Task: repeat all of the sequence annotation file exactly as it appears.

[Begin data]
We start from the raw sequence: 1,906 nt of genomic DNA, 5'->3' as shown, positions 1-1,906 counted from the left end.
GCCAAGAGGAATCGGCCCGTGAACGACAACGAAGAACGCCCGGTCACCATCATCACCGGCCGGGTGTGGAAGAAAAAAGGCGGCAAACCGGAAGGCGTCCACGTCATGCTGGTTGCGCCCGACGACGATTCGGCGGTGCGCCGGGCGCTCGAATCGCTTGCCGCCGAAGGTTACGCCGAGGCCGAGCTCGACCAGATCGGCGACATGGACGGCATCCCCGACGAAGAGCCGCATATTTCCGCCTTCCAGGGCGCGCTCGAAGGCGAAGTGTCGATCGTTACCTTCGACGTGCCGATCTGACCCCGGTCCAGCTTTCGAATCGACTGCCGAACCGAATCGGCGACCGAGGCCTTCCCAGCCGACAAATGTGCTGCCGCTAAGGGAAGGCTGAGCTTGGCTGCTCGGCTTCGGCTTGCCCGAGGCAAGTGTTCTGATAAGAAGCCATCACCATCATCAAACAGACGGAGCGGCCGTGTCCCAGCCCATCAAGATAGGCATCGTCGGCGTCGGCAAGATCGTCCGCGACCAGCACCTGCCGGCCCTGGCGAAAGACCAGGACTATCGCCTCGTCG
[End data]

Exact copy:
We start from the raw sequence: 1,906 nt of genomic DNA, 5'->3' as shown, positions 1-1,906 counted from the left end.
GCCAAGAGGAATCGGCCCGTGAACGACAACGAAGAACGCCCGGTCACCATCATCACCGGCCGGGTGTGGAAGAAAAAAGGCGGCAAACCGGAAGGCGTCCACGTCATGCTGGTTGCGCCCGACGACGATTCGGCGGTGCGCCGGGCGCTCGAATCGCTTGCCGCCGAAGGTTACGCCGAGGCCGAGCTCGACCAGATCGGCGACATGGACGGCATCCCCGACGAAGAGCCGCATATTTCCGCCTTCCAGGGCGCGCTCGAAGGCGAAGTGTCGATCGTTACCTTCGACGTGCCGATCTGACCCCGGTCCAGCTTTCGAATCGACTGCCGAACCGAATCGGCGACCGAGGCCTTCCCAGCCGACAAATGTGCTGCCGCTAAGGGAAGGCTGAGCTTGGCTGCTCGGCTTCGGCTTGCCCGAGGCAAGTGTTCTGATAAGAAGCCATCACCATCATCAAACAGACGGAGCGGCCGTGTCCCAGCCCATCAAGATAGGCATCGTCGGCGTCGGCAAGATCGTCCGCGACCAGCACCTGCCGGCCCTGGCGAAAGACCAGGACTATCGCCTCGTCG